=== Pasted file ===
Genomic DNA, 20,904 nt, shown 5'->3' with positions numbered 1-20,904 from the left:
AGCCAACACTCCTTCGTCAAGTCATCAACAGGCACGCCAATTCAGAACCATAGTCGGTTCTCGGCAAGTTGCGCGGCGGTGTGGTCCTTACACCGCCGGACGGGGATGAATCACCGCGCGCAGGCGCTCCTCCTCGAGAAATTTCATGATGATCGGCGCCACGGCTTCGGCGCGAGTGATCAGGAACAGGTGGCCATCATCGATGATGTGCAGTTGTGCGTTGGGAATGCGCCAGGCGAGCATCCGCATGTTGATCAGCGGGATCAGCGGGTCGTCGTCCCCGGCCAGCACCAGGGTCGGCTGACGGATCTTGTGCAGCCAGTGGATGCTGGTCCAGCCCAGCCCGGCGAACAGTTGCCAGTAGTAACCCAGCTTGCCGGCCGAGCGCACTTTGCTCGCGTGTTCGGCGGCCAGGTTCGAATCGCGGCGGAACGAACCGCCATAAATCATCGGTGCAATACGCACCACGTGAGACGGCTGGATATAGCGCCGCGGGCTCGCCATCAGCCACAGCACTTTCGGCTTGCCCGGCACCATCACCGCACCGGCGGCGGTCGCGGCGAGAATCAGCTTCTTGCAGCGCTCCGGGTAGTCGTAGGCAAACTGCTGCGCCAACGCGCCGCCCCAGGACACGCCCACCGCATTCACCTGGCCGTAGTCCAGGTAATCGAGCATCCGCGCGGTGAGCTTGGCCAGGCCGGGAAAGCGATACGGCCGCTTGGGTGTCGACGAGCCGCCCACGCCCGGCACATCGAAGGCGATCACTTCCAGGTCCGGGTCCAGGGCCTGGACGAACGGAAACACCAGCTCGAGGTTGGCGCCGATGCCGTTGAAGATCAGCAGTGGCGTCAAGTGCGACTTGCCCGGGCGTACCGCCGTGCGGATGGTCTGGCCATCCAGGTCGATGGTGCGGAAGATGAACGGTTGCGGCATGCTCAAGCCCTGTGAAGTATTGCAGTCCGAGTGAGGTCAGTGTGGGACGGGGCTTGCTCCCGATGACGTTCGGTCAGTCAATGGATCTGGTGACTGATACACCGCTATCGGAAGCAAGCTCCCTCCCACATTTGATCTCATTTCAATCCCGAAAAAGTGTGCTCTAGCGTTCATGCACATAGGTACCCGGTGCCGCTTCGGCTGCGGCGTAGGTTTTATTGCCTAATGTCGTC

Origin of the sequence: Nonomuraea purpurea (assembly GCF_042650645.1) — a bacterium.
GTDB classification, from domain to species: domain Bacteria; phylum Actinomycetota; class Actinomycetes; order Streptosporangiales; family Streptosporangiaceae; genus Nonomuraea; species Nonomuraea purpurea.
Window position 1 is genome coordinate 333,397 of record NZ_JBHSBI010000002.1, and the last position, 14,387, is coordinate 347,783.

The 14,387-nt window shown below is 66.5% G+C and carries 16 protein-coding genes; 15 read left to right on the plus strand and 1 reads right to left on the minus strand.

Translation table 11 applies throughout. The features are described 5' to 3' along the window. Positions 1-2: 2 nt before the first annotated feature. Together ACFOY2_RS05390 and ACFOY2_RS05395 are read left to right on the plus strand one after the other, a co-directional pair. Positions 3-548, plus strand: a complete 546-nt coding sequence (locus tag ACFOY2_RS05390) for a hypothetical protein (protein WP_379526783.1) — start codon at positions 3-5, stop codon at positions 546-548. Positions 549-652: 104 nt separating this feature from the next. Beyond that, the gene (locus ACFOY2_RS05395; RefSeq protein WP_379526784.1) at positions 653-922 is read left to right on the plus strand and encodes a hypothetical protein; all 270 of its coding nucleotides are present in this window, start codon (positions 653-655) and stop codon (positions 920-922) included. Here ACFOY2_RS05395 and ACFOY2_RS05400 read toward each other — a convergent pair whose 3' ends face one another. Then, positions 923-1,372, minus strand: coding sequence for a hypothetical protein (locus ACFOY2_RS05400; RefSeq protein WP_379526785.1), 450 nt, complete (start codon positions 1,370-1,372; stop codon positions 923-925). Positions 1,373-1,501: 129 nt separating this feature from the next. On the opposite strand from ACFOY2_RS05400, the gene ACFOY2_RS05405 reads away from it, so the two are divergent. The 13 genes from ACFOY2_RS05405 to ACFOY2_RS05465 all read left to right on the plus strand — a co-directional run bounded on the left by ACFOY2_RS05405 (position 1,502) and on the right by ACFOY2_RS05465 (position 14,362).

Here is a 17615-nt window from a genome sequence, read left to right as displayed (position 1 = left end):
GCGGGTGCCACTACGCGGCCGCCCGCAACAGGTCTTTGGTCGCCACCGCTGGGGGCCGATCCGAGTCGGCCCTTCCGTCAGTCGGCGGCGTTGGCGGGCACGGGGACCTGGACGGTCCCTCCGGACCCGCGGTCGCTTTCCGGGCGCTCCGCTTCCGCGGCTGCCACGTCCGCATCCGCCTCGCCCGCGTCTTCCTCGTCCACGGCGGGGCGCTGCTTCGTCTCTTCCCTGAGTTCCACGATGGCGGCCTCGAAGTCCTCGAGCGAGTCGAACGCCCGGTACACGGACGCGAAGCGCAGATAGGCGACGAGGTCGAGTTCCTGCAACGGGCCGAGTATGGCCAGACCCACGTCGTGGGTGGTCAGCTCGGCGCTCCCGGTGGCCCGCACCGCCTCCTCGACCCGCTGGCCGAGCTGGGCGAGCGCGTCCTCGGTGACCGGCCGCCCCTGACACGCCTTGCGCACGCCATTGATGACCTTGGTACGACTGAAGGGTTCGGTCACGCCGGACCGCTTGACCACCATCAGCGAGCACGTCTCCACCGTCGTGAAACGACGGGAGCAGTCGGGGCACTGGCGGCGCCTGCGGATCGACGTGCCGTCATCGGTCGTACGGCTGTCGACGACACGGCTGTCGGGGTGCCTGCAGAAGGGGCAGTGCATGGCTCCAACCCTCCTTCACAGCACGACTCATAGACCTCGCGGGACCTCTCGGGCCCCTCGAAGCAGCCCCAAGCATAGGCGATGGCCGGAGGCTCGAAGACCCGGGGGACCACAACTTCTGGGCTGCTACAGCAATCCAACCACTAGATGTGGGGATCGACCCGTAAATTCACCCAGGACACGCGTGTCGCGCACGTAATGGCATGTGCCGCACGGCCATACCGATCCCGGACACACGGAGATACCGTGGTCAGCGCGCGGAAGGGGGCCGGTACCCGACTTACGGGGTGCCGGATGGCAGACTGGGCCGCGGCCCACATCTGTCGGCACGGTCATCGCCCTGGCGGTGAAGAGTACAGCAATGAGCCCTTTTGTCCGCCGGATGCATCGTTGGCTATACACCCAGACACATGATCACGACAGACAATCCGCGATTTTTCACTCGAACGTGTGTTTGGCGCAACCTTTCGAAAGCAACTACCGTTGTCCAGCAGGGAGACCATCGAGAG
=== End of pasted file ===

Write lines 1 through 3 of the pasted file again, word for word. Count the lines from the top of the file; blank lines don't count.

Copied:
Genomic DNA, 20,904 nt, shown 5'->3' with positions numbered 1-20,904 from the left:
AGCCAACACTCCTTCGTCAAGTCATCAACAGGCACGCCAATTCAGAACCATAGTCGGTTCTCGGCAAGTTGCGCGGCGGTGTGGTCCTTACACCGCCGGACGGGGATGAATCACCGCGCGCAGGCGCTCCTCCTCGAGAAATTTCATGATGATCGGCGCCACGGCTTCGGCGCGAGTGATCAGGAACAGGTGGCCATCATCGATGATGTGCAGTTGTGCGTTGGGAATGCGCCAGGCGAGCATCCGCATGTTGATCAGCGGGATCAGCGGGTCGTCGTCCCCGGCCAGCACCAGGGTCGGCTGACGGATCTTGTGCAGCCAGTGGATGCTGGTCCAGCCCAGCCCGGCGAACAGTTGCCAGTAGTAACCCAGCTTGCCGGCCGAGCGCACTTTGCTCGCGTGTTCGGCGGCCAGGTTCGAATCGCGGCGGAACGAACCGCCATAAATCATCGGTGCAATACGCACCACGTGAGACGGCTGGATATAGCGCCGCGGGCTCGCCATCAGCCACAGCACTTTCGGCTTGCCCGGCACCATCACCGCACCGGCGGCGGTCGCGGCGAGAATCAGCTTCTTGCAGCGCTCCGGGTAGTCGTAGGCAAACTGCTGCGCCAACGCGCCGCCCCAGGACACGCCCACCGCATTCACCTGGCCGTAGTCCAGGTAATCGAGCATCCGCGCGGTGAGCTTGGCCAGGCCGGGAAAGCGATACGGCCGCTTGGGTGTCGACGAGCCGCCCACGCCCGGCACATCGAAGGCGATCACTTCCAGGTCCGGGTCCAGGGCCTGGACGAACGGAAACACCAGCTCGAGGTTGGCGCCGATGCCGTTGAAGATCAGCAGTGGCGTCAAGTGCGACTTGCCCGGGCGTACCGCCGTGCGGATGGTCTGGCCATCCAGGTCGATGGTGCGGAAGATGAACGGTTGCGGCATGCTCAAGCCCTGTGAAGTATTGCAGTCCGAGTGAGGTCAGTGTGGGACGGGGCTTGCTCCCGATGACGTTCGGTCAGTCAATGGATCTGGTGACTGATACACCGCTATCGGAAGCAAGCTCCCTCCCACATTTGATCTCATTTCAATCCCGAAAAAGTGTGCTCTAGCGTTCATGCACATAGGTACCCGGTGCCGCTTCGGCTGCGGCGTAGGTTTTATTGCCTAATGTCGTC

Origin of the sequence: Nonomuraea purpurea (assembly GCF_042650645.1) — a bacterium.